New evidence suggests Venezuela President Nicolás Maduro gave multimillion-dollar public contracts to Brazilian construction giant Odebrecht in exchange for millions of dollars in campaign funds, another indication of the massive scale of the graft the company engaged in with the complicity of Latin American elites.
According to documents and witness testimony obtained by the Brazilian news outlet Estadão, Maduro awarded more than $4 billion to the Brazilian construction conglomerate Odebrecht for public works projects that were ultimately never finished in exchange for $35 million in donations for his 2013 presidential campaign. According to Estadão, Maduro’s signature appears on documents providing hard evidence of this corrupt relationship.
Estadão reported that Maduro was the one to initiate contact with Odebrecht. In testimony given to federal prosecutors in Brazil, Euzenando Azevedo, Odebrecht’s former top official in Venezuela, reportedly stated that Maduro’s campaign manager Américo Mata approached him asking for $50 million to support Maduro’s 2013 run. Azevedo reportedly agreed to pay $35 million in contributions, and conditioned the funding on the Venezuelan government’s release of regular payments to Odebrecht related to public works projects.
SEE ALSO: Venezuela News and Profiles
Maduro allegedly gave “priority” to the millions of dollars needed to cover the public projects just one month after taking office, according to Estadão. In the wake of falling oil prices and persistent economic mismanagement, some state contractors in Venezuela weren’t getting paid on time or at all. Odebrecht’s bribes to Maduro were apparently aimed at putting the company at the front of the line.
The multimillion-dollar projects given to Odebrecht included upgrading and expanding certain parts of public transportation systems in the capital city of Caracas, and making improvements to existing roads and other infrastructure.
However, many of these projects never progressed. As of May 2017, 23 of the 32 multimillion-dollar projects awarded to Odebrecht in Venezuela were either stalled or unfinished. According to Reuters, the project involving Caracas’ metro system, which started in 2007 and was expected to be completed by 2011, is just 23 percent finished.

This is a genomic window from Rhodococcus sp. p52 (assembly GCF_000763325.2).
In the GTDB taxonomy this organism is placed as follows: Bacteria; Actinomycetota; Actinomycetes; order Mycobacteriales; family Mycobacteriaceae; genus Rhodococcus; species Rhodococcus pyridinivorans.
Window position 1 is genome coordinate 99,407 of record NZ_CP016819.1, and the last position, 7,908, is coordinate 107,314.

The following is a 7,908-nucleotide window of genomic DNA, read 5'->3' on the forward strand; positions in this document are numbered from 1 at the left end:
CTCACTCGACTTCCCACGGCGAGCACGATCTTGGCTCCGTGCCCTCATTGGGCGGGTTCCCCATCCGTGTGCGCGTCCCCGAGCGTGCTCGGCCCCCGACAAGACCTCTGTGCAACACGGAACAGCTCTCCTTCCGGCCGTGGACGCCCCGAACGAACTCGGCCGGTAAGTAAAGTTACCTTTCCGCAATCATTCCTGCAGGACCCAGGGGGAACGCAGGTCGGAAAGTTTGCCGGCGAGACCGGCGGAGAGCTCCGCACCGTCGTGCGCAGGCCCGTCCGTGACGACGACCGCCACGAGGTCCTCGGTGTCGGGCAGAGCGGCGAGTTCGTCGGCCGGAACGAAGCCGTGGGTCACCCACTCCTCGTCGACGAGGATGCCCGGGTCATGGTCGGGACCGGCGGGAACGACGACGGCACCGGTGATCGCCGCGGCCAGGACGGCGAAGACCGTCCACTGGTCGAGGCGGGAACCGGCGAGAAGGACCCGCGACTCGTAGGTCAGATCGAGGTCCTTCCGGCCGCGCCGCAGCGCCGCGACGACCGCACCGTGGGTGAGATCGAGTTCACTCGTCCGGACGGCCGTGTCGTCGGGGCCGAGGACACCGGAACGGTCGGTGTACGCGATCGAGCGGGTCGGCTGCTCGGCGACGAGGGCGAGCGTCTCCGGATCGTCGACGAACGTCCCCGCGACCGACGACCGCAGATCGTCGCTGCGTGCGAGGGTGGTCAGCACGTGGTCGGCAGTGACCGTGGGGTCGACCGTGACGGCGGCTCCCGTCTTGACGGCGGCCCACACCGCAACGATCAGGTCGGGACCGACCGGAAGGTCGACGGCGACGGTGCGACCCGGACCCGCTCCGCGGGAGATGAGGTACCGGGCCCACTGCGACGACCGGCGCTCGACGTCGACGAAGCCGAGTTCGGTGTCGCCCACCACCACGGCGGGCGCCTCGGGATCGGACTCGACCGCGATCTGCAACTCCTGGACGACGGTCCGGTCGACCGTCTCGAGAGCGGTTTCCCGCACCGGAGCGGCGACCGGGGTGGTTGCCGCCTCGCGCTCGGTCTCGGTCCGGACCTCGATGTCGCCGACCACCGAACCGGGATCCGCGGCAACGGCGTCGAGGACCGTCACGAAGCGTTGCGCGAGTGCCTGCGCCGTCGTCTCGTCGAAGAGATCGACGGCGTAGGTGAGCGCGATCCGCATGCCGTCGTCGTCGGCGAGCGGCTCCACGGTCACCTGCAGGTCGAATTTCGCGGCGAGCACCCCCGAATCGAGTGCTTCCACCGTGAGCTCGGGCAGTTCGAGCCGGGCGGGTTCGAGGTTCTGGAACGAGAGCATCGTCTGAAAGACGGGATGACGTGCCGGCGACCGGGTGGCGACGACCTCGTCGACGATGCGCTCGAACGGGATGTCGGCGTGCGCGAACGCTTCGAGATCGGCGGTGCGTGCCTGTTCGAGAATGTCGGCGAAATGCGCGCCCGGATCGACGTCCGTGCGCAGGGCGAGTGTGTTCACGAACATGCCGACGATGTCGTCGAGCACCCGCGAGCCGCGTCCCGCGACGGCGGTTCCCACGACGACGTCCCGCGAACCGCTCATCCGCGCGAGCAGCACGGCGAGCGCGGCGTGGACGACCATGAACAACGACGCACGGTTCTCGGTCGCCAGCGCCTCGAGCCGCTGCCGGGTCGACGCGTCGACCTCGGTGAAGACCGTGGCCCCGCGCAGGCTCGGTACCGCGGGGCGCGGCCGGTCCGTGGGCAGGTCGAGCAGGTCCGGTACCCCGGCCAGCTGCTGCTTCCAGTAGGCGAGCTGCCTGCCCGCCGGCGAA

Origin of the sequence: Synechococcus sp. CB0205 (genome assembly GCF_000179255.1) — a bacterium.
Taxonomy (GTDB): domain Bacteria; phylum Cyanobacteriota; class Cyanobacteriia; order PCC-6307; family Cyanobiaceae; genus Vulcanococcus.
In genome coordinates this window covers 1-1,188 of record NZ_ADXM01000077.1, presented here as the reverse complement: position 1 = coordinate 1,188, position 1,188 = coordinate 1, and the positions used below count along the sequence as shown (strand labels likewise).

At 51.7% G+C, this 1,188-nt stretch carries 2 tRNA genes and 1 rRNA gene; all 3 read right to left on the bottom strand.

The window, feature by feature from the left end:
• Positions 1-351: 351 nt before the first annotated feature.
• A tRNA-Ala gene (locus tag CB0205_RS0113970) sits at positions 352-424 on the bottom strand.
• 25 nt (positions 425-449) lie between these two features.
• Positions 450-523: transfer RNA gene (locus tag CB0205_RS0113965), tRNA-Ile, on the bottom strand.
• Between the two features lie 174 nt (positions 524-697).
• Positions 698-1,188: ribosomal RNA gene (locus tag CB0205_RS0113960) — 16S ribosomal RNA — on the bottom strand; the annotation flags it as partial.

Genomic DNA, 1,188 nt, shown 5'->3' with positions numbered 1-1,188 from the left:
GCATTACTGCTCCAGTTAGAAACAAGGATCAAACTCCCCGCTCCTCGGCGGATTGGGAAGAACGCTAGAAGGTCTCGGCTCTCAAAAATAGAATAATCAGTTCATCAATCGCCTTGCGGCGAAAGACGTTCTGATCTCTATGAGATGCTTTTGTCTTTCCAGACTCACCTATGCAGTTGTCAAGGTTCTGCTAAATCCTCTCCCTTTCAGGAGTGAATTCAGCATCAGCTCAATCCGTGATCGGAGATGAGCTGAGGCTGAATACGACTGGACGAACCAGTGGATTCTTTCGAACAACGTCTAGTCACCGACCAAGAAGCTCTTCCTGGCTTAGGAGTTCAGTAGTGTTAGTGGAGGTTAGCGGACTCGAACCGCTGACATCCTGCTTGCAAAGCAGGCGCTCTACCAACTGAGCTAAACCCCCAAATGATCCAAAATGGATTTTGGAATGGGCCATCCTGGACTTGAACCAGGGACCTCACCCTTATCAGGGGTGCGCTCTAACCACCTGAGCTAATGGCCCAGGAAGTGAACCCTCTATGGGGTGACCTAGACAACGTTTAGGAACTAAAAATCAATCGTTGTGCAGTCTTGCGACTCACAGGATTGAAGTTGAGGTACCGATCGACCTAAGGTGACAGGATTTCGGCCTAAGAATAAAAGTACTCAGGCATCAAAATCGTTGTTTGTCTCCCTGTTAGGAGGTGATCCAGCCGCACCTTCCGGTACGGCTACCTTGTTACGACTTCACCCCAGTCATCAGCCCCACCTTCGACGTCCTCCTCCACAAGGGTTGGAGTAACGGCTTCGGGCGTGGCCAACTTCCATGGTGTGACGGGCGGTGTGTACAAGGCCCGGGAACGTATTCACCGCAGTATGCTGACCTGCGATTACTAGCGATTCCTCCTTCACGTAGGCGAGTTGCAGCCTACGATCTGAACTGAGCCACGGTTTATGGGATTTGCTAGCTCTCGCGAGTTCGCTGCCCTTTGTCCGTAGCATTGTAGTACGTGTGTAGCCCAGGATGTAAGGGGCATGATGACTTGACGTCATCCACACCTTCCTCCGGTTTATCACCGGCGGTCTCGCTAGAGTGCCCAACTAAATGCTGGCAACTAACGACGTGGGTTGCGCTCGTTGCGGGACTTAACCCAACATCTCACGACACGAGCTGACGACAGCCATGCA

As InSight Crime previously reported, delays in construction and associated surcharges were part of the company’s modus operandi and a broader scheme used throughout the region to increase its illicitly earned profits.
Odebrecht is at the heart of Latin America’s biggest ongoing corruption scandal and spent hundreds of millions of dollars in bribes across the region in order to secure public works contracts. The $98 million that Odebrecht reportedly paid in bribes to officials in Venezuela was the highest amount paid to any Latin American government outside of Brazil, according to a US Justice Department tally.
InSight Crime Analysis
The revelations about the relationship between Odebrecht and the Maduro administration in Venezuela provide another stark example of how the company abetted huge graft schemes involving some of the region’s most criminalized governments.
The Maduro administration has deepened already widespread corruption among top echelons of Venezuela’s government. A slew of top officials, including Maduro and his vice president, Tareck El Aissami, have been sanctioned by the United States based on allegations of human rights abuses and criminality.
At the same time, it’s unlikely that Maduro will be ousted by the accusations regarding his relationship with Odebrecht, given the way his administration has consolidated political power and control in Venezuela.
The Odebrecht corruption scandal has also hit elites in other countries in Latin America. Peruvian President Pedro Pablo Kuczynski recently became the first sitting Latin American head of state to resign as a result of the scandal. Ecuadorean Vice President Jorge Glas, Mexican President Enrique Peña Nieto and several top officials from the Dominican Republic, among others, have also been embroiled in the scandal.
What are your thoughts?
Click here to send InSight Crime your comments.
We encourage readers to copy and distribute our work for non-commercial purposes, with attribution to InSight Crime in the byline and links to the original at both the top and bottom of the article. Check the Creative Commons website for more details of how to share our work, and please send us an email if you use an article.